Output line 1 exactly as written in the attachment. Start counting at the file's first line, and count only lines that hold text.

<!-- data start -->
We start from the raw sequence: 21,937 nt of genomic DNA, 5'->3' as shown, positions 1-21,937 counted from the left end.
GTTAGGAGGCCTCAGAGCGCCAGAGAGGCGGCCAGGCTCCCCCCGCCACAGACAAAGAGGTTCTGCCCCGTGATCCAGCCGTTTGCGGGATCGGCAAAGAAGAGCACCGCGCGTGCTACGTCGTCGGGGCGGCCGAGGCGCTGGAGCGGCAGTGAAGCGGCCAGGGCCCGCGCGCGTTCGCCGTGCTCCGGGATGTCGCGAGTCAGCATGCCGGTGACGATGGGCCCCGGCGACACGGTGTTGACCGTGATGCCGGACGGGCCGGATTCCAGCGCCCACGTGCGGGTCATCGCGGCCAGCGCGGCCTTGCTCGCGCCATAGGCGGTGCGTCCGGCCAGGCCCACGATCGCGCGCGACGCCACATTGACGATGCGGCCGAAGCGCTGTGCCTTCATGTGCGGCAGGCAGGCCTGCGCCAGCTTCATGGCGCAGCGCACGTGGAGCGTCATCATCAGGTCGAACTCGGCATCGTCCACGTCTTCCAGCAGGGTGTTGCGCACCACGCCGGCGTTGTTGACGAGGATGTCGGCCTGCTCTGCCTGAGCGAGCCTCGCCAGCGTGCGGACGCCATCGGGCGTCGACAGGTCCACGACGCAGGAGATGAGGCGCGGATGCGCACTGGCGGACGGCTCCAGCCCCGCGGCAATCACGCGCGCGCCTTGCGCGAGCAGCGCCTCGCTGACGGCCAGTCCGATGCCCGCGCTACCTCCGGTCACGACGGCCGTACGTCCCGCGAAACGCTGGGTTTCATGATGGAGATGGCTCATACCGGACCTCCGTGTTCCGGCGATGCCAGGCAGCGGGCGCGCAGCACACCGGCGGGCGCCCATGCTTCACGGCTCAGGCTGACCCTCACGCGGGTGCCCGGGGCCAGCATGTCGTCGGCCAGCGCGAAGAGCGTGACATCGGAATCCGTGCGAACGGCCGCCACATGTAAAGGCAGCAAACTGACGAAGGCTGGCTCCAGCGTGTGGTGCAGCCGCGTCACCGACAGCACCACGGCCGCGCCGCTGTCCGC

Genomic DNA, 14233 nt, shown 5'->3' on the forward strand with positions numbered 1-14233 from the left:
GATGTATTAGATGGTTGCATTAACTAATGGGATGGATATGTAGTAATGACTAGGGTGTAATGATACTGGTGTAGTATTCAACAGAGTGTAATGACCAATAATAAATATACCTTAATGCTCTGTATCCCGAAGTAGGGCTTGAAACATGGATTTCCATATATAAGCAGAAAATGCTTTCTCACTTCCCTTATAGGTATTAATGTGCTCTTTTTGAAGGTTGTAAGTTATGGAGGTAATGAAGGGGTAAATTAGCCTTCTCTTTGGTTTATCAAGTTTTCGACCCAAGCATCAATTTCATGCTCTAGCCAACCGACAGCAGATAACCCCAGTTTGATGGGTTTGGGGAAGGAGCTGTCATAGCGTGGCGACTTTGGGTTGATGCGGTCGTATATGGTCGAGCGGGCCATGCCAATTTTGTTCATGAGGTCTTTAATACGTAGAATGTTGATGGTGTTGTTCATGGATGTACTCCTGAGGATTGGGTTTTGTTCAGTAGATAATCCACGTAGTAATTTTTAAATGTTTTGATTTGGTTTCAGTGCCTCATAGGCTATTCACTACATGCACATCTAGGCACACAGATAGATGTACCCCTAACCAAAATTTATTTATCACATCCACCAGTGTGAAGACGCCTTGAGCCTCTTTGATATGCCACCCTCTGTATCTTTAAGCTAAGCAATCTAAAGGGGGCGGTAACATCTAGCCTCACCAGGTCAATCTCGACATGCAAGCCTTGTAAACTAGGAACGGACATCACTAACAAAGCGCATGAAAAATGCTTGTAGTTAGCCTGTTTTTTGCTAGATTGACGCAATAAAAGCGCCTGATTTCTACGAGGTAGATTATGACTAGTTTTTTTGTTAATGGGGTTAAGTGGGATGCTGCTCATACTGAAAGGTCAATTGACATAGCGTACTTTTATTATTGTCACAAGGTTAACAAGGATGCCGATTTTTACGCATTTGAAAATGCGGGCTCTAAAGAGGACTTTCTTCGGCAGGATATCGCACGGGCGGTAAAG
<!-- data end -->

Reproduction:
We start from the raw sequence: 21,937 nt of genomic DNA, 5'->3' as shown, positions 1-21,937 counted from the left end.